“If you love me, you will keep my commandments.
And I will ask the Father,
and he will give you another Advocate to be with you always,
the Spirit of truth, whom the world cannot accept,
because it neither sees nor knows him.
But you know him, because he remains with you,
and will be in you.
I will not leave you orphans

The feast of the Ascension and Pentecost defuse the other Messiahs. It steals their thunder, it silences their voice. It allows, in the quietness of contemplation, one to hear the truth. It explains why at the resurrection only a few select followers were permitted entry to the vision. To see they first had to seek. They had to die themselves, so that they might rise anew. They had to answer that first call to “follow me.” Follow me was through cavalry, and into the grave. It was to walk with Christ, and to die to the world. It also was to rise again, and to see anew. There was the vision of a risen LORD. It was the journey of their baptism, their death and life.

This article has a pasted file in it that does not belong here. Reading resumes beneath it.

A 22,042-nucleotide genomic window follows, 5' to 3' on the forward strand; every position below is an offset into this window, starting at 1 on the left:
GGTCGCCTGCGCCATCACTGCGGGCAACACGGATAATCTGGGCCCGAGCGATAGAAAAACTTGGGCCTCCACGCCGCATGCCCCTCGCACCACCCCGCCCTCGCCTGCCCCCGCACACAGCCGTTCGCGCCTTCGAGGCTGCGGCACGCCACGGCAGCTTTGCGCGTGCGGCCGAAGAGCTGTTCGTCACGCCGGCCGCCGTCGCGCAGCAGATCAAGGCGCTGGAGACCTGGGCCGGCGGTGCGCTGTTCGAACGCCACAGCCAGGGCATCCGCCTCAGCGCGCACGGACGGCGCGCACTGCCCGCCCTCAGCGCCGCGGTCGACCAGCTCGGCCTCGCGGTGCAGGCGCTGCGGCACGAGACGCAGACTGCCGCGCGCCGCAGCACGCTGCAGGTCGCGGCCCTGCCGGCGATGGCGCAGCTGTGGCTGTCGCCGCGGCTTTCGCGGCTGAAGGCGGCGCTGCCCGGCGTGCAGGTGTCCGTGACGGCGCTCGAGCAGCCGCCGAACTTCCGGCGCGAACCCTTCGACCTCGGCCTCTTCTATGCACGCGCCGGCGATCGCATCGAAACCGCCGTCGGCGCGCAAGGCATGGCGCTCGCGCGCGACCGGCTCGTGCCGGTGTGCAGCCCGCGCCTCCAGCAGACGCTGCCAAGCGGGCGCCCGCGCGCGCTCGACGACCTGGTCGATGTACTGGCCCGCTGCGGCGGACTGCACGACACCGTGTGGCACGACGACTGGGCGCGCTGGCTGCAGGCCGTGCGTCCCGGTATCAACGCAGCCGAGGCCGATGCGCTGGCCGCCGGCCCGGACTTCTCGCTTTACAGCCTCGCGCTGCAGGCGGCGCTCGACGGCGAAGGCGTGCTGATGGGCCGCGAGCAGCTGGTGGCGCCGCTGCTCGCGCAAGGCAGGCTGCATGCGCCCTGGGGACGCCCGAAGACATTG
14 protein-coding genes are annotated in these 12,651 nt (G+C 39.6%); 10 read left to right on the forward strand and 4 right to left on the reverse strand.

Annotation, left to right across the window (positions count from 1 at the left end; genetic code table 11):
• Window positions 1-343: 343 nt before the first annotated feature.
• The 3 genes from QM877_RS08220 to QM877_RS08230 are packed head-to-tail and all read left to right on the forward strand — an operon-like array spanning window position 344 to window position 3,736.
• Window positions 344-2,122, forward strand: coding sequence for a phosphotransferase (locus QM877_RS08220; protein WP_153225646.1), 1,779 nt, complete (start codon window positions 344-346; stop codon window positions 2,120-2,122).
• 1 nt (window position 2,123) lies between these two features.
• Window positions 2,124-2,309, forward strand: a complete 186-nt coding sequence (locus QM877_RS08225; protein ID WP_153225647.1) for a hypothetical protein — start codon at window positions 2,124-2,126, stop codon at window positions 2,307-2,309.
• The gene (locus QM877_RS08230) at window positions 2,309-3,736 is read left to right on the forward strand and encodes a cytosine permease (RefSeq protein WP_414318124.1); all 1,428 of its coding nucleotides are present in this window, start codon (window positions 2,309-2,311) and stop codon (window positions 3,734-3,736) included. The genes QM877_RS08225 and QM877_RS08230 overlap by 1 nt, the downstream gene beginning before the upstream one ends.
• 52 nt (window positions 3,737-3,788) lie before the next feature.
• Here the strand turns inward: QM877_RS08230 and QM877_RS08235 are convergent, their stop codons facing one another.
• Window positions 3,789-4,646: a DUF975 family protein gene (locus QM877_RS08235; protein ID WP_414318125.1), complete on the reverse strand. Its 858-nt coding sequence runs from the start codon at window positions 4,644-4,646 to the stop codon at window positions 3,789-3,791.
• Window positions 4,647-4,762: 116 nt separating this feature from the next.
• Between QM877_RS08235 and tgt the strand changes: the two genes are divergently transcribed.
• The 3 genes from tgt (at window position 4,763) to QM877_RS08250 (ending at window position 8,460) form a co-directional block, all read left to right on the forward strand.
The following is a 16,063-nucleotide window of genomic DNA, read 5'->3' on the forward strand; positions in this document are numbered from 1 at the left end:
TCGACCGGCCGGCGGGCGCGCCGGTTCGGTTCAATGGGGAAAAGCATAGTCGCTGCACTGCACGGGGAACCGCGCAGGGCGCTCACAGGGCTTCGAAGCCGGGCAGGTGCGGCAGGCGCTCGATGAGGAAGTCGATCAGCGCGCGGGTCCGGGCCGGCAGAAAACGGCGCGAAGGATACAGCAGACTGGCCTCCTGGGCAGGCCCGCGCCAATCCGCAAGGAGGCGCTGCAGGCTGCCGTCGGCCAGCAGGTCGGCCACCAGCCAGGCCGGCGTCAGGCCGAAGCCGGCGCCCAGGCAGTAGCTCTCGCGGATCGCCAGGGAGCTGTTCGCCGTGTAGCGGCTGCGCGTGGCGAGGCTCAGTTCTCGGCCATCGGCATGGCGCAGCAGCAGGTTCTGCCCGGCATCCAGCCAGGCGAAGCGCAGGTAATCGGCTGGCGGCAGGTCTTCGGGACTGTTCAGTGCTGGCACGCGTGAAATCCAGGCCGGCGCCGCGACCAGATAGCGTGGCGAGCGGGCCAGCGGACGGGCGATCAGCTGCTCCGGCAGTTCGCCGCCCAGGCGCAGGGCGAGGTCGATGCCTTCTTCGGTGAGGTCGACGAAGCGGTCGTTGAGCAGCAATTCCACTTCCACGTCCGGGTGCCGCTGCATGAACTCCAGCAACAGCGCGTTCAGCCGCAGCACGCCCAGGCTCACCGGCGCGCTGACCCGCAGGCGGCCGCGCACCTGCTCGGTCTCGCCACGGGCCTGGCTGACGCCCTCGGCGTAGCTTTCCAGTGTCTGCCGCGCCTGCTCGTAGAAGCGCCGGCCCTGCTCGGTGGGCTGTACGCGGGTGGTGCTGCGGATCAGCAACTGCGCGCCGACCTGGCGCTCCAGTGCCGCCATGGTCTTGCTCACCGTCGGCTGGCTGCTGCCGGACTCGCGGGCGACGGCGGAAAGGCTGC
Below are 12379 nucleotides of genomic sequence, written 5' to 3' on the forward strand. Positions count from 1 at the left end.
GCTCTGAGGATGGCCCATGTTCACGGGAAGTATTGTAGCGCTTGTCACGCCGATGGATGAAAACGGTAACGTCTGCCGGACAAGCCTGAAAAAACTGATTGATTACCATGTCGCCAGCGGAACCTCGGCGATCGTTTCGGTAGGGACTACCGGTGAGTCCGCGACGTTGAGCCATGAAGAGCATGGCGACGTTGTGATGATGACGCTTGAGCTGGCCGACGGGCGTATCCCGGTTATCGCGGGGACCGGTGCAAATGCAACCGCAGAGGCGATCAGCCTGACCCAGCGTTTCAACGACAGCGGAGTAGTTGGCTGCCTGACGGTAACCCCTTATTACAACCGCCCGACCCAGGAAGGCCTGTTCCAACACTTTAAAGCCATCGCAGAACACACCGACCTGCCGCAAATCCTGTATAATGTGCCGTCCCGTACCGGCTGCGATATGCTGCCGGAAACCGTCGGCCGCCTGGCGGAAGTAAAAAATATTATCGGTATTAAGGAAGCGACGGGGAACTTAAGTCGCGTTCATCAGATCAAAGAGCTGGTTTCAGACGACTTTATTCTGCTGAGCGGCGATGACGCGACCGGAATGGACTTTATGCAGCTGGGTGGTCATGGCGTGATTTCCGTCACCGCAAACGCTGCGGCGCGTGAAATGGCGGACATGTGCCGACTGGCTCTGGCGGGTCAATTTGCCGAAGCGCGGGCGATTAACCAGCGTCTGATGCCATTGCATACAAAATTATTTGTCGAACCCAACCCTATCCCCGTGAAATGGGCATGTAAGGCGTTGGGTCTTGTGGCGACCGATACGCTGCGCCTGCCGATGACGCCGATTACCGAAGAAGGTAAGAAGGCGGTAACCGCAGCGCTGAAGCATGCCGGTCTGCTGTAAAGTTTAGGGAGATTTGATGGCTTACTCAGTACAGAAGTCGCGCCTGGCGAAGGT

This is a transition, from Easter to Ascension. It is a transition of a God that needs to rise on earth and be present here. That speaks of an eternal presence, and eternity is nothing easy to understand. It is a presence that is alpha and omega, first and last. Eternal. The transition is also one where the physical transitions to the eternal. That ascension leaves no room for false prophet, it does make that path for spirit. Eternal is not something easy to understand.

Sixth Sunday of Easter
Lectionary: 55

Acts 8:5-8, 14-17

1 Pt 3:15-18

Jn 14:15-21

Ramble a little on the Easter season…